Each kidney consists of about one million functional units, called nephrons. The number of nephrons is individual determined and depending on many factors.  For the kidney to function properly, it is necessary to keep at least 30% of the nephrons in operation to work well. One nephron is composed of the kidney corpuscle and the tubule. The kidney corpuscle consists of a complex network of capillary loops called a glomerulus and an encompassing Bowman's capsule.

What is a Nephron??

Each kidney has one million of tiny filtering machines, called nephrons. These nephrons are like the microscopic heroes, tirelessly working 24/7 to ensure your blood is free from waste and excess fluids. You can learn more about its function here.

The glomerulus as a filtration unit

The kidney corpuscle (glomerulus+ Bowman’s capsule) has two poles: a vascular pole and a tubular pole. The arterioles from the kidney circulation enter and leave the glomerulus at the vascular pole. The glomerular filtrate leaves the Bowman's capsule into the proximal tubule at the tubular pole.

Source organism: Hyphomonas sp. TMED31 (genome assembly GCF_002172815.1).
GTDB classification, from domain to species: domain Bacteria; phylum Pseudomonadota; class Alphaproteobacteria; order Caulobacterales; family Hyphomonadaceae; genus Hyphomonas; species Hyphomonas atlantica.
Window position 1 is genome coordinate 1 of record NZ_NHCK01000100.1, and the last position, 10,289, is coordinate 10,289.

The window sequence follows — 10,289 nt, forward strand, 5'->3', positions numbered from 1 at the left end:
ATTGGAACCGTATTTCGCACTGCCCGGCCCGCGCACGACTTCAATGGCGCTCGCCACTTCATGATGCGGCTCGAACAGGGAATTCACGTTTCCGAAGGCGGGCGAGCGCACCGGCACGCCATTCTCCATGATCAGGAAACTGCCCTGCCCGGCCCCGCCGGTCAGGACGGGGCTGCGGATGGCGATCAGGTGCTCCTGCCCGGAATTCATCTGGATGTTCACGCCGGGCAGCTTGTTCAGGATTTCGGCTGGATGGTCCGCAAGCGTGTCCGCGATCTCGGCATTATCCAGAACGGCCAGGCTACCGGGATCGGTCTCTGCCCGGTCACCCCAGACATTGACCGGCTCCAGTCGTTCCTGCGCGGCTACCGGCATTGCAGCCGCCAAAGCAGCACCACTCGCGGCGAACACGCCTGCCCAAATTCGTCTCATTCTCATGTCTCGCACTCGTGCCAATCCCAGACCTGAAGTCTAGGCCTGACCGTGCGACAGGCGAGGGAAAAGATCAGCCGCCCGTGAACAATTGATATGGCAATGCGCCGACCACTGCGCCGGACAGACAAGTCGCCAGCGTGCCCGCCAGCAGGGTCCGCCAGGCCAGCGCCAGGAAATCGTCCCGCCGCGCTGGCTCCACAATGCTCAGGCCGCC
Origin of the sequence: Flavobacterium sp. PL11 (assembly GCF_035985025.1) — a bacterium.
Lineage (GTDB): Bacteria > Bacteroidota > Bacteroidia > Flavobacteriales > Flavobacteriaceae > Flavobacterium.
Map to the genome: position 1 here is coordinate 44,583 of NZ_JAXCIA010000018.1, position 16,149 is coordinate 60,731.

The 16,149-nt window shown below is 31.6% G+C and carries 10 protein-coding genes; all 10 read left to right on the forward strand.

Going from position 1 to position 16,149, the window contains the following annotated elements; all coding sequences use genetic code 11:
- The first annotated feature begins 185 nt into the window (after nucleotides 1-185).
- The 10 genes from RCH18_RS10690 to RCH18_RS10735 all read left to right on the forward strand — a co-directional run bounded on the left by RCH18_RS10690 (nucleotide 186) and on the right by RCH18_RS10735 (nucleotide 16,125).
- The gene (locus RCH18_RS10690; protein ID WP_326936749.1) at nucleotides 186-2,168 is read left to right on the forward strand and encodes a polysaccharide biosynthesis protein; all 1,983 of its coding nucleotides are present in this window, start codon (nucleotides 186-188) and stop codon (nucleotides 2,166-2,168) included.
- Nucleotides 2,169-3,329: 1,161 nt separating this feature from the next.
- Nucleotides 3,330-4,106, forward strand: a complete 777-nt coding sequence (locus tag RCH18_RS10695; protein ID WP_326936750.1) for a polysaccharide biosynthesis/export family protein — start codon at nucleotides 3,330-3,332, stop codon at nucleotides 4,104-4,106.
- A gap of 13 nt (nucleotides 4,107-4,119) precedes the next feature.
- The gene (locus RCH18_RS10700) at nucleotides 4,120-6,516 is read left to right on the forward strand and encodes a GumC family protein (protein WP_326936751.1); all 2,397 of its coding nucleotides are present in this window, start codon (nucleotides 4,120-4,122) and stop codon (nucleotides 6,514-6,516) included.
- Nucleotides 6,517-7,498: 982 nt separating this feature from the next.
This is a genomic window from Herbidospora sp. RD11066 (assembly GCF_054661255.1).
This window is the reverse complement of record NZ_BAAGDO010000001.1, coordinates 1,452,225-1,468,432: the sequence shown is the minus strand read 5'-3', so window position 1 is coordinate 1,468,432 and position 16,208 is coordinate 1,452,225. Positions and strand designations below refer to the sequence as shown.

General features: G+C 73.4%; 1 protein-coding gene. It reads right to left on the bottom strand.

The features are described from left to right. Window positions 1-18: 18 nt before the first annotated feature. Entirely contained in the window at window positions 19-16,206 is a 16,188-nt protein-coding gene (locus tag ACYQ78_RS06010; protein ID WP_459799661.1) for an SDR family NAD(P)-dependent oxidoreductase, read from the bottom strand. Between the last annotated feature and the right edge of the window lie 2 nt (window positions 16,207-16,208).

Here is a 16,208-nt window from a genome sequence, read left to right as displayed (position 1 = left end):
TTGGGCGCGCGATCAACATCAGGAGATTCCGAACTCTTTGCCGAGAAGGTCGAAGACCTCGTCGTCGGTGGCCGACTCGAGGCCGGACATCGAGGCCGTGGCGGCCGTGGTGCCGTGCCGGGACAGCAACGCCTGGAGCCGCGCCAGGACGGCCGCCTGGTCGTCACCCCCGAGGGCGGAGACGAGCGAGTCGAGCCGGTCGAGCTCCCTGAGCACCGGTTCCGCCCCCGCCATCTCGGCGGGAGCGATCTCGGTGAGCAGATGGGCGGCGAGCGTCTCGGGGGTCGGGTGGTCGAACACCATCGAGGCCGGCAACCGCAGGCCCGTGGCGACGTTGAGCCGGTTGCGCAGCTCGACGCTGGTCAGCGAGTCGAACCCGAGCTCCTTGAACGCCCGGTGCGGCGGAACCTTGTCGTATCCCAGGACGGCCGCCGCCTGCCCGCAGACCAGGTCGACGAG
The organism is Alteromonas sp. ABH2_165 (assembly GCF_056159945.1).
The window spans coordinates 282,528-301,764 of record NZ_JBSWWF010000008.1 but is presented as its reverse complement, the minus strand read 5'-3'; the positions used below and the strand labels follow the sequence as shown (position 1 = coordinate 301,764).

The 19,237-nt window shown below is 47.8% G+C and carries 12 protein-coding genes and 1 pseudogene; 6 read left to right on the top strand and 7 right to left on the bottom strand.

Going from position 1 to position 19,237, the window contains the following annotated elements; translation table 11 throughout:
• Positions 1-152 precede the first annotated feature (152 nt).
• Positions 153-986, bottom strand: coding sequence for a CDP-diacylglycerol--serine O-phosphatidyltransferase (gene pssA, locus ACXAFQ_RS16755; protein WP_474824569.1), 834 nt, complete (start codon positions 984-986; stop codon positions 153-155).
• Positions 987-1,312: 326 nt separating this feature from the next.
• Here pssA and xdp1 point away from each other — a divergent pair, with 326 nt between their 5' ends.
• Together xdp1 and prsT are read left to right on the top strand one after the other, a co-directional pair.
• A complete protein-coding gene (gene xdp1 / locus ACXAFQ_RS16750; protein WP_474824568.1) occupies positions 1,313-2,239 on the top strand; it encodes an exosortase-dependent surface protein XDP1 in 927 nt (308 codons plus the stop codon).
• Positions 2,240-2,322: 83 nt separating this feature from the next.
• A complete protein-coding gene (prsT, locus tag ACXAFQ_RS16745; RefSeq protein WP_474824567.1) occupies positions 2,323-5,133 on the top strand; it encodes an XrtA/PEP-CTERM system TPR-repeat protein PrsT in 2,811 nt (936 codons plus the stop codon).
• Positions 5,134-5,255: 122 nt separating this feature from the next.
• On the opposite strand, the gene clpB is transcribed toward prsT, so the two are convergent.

Preliminary filtration of urine takes place in the glomeruli of the kidney – in its capillary network (blood vessel). The wall of this capillary network has a three-layer structure and consists of the following layers:

  1. Endothelial Cells that pad the glomeruli capillaries from the inside.
  2. Glomerular Basement Membrane (GBM), a trilaminar structure composed principally of type IV collagen with laminin, heparan sulfate, and enactin as well as smaller components of other proteins and proteoglycans.
  3. Epithelium, a layer of cells called podocytes. They have long extensions called pedicels, after which they are named (podo-, -cyte). They cover the capillaries from the outside. The pedicels rest on the basement membrane. Between them there are diaphragm filtration gaps containing various proteins.

The glomerular filtration assembly:

The glomerular filtration assembly is composed of three main cellular barriers that are critical for the ultrafiltration process, the fenestrated endothelium, glomerular basement membrane and highly specialised podocytes.

GBM (Glomerular Basement Membrane) is not only a stabilizing element of the structure of capillaries and glomeruli, but also the only continuous, homogeneous layer of the filter barrier. Its thickness changes with age, in children it is from about 110 nm, in adults 310-350 nm; in males significantly thicker than in women.

► The general task of the GBM is to selectively pass only certain components of the blood toxins and metabolic products, while retaining the desirable components in blood circulation.